The second component has to do with the fact that many of the Koreans abroad are very economically well-off and they can be important sources of investment in the Republic of Korea. In fact, Japanese-Koreans have traditionally been very important investors in this country… I know for a fact that in the 1997 financial crisis many of the investments came from the Korean diaspora in Japan.
Thirdly, even from a more cynical perspective that goes beyond just the emotional attachment and ethnic kinship, in a globalized world of competition over innovation, new ideas often come from interacting with other parts of the world. It’s fortunate for Korea to have so many people in so many parts of the world that speak so many different languages. The Republic of Korea can tap into that talent and recruit them for companies like Samsung, Hyundai or Kia.
What are the benefits of a returning diaspora, such as Korean-Chinese?
It’s also a source of migrants, highly skilled or lower skilled, that are more cost-free than other types of migrants. With foreign migrants, governments are afraid they will be hard to assimilate or integrate or fit into society. Maybe the Chinese-Koreans are seen as troublemakers by some native Koreans. But would they be more or less troublemakers than Han-Chinese? If you have the labor market sorted, you have to decide what you are going to do. Countries like South Korea or Greece--when its economy was doing well--usually experience labor shortages for menial jobs…
In your case, you’re lucky that you have people of your own kind that might fit a little easier in society and more likely to speak your own language. In that sense, you can avoid even bigger problems. Imagine if you decided to go with maximizing efficiency and you wanted to import the cheapest labor. Maybe the Korean-Chinese were not the cheapest and you decided to bring in Bangladeshis or Han Chinese, and you ended up with a million Chinese in 10 years. And, in this hypothetical scenario, they don’t want to go, they stay illegally and become a minority of sorts. And lets also imagine you have some security troubles with North Korea or China itself. And one of these countries says if you do anything, we will use these people against you, that tomorrow, you will have a million people that you can’t control that could undermine your national security. That hypothetical scenario has happened in many parts of the world.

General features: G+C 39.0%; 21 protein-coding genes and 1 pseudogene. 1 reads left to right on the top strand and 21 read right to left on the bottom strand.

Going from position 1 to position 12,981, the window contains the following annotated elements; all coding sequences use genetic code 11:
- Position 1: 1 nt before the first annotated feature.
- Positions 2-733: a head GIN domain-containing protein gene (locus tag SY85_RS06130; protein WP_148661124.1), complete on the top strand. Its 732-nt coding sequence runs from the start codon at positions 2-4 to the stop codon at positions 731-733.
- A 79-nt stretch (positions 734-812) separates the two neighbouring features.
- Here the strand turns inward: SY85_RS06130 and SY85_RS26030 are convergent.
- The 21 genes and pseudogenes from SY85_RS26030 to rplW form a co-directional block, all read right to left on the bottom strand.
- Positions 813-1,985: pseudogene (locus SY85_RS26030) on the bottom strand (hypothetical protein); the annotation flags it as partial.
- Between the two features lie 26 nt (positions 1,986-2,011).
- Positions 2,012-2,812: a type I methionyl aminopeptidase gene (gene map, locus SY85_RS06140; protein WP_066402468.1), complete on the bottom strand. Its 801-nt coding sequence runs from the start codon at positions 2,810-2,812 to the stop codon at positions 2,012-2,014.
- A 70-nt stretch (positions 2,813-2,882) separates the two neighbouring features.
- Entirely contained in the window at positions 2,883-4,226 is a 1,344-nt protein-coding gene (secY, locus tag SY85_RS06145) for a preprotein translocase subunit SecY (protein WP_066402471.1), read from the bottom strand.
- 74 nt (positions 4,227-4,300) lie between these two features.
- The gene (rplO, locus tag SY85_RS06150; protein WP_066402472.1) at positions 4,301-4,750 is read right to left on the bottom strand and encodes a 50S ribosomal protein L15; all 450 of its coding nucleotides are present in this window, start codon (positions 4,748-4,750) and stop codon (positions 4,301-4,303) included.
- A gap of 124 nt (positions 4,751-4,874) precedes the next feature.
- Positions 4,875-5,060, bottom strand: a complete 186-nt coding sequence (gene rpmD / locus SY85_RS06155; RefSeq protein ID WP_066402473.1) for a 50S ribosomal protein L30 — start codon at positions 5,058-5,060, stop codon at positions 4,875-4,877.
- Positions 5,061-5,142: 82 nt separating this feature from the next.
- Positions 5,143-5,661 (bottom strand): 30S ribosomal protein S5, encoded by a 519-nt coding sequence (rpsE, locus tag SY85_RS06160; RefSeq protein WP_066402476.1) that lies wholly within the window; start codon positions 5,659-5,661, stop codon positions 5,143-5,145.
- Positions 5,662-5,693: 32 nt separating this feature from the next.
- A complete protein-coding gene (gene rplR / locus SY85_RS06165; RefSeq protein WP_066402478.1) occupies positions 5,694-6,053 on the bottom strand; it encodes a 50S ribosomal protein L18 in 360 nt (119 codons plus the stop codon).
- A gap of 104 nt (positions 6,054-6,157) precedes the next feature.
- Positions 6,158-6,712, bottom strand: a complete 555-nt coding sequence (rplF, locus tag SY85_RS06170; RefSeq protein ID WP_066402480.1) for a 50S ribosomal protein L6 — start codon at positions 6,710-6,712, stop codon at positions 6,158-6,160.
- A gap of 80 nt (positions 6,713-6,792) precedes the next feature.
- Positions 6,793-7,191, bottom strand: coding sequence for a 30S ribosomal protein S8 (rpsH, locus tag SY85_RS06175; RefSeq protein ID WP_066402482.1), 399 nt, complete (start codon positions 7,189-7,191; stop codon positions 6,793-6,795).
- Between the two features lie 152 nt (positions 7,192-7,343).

Is there a negative perception of returning ethnic Koreans?
When people report about crimes of Koreans, they don’t say it’s Korean, they say it’s criminals. When the media reports on some person who is not Korean, it stands out. In political science, we call this selection bias… Having a biased perception of a whole group is very common. I had an interview with a Chinese-Korean… She said she feels discriminated against. She is a productive, hard-working girl, not creating any problems… it’s easy to produce stereotypes because of the way the human mind works. We need to have easy categories. But I would invite Koreans to think twice about this methodological problem of making a judgment about a whole group based on a few cases that are very visible.
What are some policies from other countries that Korea might reference?
Israel is not only a good case to study because it has a very elaborate diaspora policy but it is a state created by a diaspora… Israel’s policies vary by group - they don’t do the same thing for all communities across the world - but their policies go to the extent of flying in for free people to teach them the language, introduce them to the culture, through the birthright trip; or if someone decides to come back, they may find them a job or provide accommodation or even pay for her airfare.
Similarly in Greece, we had very elaborate programs where we would teach Greek to the people who wanted to come back from the former Soviet Union, we would give them automatic citizenship, we would give them housing, we would give them opportunities to enter universities much easier even than the native Greek citizens, a form of affirmative action, we would have special clauses concerning their military obligation and so forth.
BY NAM JEONG-HO, SARAH KIM [firstname.lastname@example.org]